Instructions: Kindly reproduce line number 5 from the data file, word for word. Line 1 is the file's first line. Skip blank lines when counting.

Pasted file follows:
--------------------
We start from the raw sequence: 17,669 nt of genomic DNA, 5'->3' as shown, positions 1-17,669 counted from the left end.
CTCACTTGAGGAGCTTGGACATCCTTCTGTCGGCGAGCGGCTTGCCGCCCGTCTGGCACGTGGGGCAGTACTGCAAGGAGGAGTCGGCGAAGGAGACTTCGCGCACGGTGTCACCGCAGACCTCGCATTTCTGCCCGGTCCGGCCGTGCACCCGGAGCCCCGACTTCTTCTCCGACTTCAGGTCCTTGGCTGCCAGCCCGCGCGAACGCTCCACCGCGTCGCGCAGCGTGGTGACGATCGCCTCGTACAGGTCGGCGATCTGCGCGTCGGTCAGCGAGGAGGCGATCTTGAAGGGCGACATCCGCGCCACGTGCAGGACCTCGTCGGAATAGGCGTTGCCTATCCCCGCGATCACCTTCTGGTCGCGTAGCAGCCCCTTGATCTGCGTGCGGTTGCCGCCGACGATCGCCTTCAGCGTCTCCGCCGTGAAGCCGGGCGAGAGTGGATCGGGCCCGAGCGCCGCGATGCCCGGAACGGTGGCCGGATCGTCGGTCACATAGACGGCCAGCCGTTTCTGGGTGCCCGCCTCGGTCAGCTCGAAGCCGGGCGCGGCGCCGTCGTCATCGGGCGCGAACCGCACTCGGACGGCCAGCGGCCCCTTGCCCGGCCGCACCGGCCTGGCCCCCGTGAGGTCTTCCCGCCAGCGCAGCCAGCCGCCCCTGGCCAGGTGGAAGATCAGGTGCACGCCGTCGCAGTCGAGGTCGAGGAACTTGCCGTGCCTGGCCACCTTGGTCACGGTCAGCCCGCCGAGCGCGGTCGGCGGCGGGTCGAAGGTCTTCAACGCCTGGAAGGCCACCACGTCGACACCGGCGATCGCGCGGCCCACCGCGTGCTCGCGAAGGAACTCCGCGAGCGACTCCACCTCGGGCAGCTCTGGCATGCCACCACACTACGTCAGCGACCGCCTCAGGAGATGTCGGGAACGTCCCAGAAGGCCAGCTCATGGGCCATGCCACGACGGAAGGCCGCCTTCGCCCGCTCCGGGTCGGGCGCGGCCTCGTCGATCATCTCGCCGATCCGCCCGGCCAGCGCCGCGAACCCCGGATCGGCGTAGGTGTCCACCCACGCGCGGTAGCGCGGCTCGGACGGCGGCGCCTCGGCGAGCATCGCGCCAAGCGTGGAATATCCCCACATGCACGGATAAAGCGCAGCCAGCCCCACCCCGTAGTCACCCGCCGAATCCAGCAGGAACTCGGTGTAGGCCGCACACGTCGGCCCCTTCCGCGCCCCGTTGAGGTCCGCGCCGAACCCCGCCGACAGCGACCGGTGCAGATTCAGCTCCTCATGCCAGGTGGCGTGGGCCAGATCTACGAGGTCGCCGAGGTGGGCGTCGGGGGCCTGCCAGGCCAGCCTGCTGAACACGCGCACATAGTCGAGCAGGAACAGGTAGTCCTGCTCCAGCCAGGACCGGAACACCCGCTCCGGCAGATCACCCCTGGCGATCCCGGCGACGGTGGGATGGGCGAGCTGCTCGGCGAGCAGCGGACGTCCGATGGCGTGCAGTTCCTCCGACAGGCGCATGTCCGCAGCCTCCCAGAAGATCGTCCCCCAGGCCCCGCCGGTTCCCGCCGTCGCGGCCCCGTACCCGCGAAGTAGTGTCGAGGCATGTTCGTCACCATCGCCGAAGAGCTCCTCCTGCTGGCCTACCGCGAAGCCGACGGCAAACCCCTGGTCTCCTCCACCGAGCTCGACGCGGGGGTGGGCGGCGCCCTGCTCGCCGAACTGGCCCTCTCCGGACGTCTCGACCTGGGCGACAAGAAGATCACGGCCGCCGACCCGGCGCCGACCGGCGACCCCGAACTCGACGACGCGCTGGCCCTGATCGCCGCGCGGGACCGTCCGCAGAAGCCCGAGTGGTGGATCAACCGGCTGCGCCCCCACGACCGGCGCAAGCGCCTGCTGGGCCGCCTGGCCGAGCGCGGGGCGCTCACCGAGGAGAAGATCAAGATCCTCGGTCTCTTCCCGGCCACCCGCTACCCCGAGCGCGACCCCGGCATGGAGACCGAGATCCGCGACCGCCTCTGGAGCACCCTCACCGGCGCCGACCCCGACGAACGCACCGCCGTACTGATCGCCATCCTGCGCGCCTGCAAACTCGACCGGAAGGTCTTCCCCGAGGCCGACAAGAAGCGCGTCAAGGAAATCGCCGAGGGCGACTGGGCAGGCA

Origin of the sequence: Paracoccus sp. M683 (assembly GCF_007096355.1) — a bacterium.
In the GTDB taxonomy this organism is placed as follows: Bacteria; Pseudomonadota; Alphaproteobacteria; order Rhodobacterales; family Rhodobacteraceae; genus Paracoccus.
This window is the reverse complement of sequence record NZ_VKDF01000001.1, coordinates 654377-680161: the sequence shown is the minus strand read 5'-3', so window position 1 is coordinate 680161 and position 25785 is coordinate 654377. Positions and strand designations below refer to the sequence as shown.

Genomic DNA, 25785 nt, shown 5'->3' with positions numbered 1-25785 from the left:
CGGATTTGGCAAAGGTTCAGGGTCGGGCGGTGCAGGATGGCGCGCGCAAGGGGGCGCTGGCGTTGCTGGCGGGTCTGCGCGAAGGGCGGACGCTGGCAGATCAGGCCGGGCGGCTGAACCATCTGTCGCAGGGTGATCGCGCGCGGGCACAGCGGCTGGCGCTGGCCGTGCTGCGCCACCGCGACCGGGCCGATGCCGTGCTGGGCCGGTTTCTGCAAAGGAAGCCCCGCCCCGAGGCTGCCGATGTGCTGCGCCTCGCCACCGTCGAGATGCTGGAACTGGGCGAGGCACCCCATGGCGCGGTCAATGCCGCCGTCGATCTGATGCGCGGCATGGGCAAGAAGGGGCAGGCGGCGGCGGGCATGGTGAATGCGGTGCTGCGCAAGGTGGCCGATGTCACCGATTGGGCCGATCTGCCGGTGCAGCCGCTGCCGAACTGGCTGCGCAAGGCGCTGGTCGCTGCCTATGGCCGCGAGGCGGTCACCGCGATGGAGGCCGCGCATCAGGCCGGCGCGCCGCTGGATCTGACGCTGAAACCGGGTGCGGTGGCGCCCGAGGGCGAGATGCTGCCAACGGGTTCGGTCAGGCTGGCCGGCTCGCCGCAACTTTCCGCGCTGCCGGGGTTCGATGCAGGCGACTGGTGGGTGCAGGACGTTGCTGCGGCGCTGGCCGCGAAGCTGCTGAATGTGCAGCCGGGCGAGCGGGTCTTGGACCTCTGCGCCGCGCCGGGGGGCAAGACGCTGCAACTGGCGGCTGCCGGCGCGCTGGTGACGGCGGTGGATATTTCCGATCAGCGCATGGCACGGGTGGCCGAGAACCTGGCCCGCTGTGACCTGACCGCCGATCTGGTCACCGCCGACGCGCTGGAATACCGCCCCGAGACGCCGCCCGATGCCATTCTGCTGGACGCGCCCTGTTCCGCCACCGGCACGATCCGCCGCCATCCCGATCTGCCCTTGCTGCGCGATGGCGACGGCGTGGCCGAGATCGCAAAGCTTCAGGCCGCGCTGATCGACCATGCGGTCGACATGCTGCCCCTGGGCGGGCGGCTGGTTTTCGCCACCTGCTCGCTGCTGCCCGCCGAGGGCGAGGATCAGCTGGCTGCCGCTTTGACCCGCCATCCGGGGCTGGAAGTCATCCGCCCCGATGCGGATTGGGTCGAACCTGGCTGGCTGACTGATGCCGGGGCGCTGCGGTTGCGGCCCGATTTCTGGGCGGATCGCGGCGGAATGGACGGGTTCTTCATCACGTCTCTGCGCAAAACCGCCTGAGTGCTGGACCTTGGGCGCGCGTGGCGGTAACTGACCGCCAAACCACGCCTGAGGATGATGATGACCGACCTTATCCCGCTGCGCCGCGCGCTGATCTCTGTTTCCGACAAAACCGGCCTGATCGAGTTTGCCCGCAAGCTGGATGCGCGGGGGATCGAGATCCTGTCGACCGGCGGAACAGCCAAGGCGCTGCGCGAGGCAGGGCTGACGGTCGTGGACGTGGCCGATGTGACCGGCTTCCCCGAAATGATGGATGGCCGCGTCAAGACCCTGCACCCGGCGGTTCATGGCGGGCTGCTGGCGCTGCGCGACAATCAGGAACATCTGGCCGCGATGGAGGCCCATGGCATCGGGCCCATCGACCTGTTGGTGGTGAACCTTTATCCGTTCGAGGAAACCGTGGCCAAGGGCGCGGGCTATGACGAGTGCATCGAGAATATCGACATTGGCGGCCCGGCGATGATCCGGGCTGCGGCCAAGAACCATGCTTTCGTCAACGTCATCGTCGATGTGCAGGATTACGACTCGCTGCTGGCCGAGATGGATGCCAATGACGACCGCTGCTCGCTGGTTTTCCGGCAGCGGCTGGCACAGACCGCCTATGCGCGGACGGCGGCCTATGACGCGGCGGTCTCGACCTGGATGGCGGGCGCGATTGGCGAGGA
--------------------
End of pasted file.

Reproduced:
This window is the reverse complement of sequence record NZ_VKDF01000001.1, coordinates 654377-680161: the sequence shown is the minus strand read 5'-3', so window position 1 is coordinate 680161 and position 25785 is coordinate 654377. Positions and strand designations below refer to the sequence as shown.